So job No. 191 was commissioned from the Ferguson Brothers of Port Glasgow. Later to be christened Te Whaka (after Te Whaka Raupo, the Maori name for Lyttelton Harbour) she was to measure 36.6 metres in length and able to work to a depth of just over 12 metres. She was rigged for towing so she could do back up duty as a tug, and additionally fitted with a fire pump and hose.

It was the delivery of this specialised equipment combined with strike action which delayed her departure for New Zealand, meaning that weather conditions would be far from ideal for her journey. In fact the little vessel would be dogged by storms and bad luck for much of the 104 day voyage, ending with an anxious wait for the Harbour Board as their overdue £12,000 investment battled heavy storms across the Tasman.

She reportedly made a dismal sight as she limped into the harbour, rusted and weather-beaten. The Harbour Board set about returning her to tip-top shape and on 20 September 1910 she finally began work.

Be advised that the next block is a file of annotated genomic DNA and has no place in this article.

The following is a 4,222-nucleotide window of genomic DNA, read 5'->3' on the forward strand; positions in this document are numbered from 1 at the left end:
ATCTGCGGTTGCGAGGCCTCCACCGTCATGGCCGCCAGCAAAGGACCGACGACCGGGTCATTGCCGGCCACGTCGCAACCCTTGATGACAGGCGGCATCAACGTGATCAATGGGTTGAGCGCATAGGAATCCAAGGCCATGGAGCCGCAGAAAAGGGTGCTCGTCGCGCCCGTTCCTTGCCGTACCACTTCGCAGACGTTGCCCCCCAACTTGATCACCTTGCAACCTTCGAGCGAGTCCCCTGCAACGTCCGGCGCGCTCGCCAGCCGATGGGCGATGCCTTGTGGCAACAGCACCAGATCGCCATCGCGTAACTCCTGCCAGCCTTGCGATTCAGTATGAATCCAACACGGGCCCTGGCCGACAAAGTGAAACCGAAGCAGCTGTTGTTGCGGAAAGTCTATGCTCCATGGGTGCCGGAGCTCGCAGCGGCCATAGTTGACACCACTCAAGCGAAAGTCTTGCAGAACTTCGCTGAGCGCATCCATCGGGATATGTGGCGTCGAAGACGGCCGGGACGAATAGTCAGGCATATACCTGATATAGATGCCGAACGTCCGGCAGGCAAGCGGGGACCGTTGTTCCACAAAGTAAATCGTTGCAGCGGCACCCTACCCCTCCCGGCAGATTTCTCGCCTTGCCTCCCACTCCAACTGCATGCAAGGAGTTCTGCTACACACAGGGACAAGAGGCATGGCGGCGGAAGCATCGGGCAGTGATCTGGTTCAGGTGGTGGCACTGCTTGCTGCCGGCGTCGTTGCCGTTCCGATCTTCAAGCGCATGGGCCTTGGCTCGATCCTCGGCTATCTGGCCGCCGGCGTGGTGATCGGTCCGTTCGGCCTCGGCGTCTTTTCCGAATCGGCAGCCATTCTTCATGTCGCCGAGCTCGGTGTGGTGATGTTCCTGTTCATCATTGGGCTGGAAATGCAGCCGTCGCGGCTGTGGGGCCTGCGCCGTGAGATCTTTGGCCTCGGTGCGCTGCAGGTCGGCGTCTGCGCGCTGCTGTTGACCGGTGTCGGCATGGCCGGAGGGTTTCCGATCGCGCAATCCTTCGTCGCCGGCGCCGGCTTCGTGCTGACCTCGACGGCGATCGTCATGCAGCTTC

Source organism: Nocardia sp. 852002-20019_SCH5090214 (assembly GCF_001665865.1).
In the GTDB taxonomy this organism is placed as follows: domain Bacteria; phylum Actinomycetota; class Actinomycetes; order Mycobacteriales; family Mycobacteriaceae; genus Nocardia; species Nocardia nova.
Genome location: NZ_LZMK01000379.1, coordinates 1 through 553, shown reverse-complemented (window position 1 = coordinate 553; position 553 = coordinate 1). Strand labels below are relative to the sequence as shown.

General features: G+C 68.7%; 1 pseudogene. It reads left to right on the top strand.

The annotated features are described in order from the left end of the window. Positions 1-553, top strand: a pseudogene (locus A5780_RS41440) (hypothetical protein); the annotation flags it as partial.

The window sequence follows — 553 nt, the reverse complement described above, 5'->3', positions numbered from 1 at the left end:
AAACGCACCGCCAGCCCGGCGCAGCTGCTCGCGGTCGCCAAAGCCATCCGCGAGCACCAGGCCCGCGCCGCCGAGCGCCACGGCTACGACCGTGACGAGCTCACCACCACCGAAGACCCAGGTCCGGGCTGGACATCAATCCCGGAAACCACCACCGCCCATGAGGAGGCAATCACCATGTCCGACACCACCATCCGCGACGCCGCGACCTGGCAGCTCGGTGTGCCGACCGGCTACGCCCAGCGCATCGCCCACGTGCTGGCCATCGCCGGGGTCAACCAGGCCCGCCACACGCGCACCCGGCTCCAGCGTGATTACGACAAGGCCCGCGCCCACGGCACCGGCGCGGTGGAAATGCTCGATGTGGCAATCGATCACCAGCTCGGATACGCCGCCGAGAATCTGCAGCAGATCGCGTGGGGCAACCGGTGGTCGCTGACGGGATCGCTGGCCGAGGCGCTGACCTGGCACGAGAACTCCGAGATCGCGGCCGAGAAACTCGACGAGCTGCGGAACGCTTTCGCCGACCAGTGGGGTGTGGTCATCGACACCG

The Te Whaka
Te Whaka in 1934. Image source: Papers Past

Te Whaka had a few career highlights over the years. Her fire fighting capabilities were called on in 1915 when the New Zealand Shipping Company’s wool store went up in flames, and again in 1917 when a visiting foreign cargo ship caught fire on the water. In 1933 the flax on board The Cumberland apparently spontaneously combusted, and Te Whaka was instrumental in saving the frozen mutton she also carried.

Lyttelton Harbour from the Bridle Path, 1937.
Lyttelton Harbour from the Bridle Path, 1937. Image source: Wikipedia

During the Second World War as part of the Lyttelton “Emergency Precautions Scheme” she participated in an exercise that included ambulance workers, firemen and the Lyttelton Home Guard. Five simulated “bombs” were let off and all services rushed to the scene of the imaginary attack.

In 1969 she salvaged an entire fishing boat from the sea floor after it sank off Godley Head, towing it back into port for repair.

By 1987 she had practically fulfilled her purpose. The harbour channels were wide and deep and so the Harbour Board put her out of service. Working life over, her afterlife began.

It seems a bit strange that this fixture of Lyttelton Harbour should end up down in Dunedin, and even stranger that she almost ended up in Auckland.